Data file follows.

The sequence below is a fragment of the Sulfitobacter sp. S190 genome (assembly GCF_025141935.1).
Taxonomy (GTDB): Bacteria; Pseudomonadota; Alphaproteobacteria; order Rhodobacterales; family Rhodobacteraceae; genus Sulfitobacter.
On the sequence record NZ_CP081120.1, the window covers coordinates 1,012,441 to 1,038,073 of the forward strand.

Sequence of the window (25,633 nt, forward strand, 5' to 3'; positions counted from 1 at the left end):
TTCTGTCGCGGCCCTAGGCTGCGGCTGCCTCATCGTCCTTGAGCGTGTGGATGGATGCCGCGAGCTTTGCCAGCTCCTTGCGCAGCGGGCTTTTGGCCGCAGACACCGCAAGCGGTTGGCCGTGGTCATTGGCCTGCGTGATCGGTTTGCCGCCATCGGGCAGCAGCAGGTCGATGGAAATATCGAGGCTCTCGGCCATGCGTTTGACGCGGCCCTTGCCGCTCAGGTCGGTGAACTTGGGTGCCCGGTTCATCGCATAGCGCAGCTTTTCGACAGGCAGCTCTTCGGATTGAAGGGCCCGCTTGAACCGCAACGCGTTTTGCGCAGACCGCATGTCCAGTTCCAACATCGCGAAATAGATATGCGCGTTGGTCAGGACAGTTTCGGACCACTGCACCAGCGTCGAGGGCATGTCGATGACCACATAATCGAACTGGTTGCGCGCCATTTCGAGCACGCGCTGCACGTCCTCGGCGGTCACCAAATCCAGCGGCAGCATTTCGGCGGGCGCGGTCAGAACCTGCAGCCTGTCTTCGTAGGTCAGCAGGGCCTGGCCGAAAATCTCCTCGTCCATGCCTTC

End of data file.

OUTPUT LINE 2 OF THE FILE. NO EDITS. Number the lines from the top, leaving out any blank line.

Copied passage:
Taxonomy (GTDB): Bacteria; Pseudomonadota; Alphaproteobacteria; order Rhodobacterales; family Rhodobacteraceae; genus Sulfitobacter.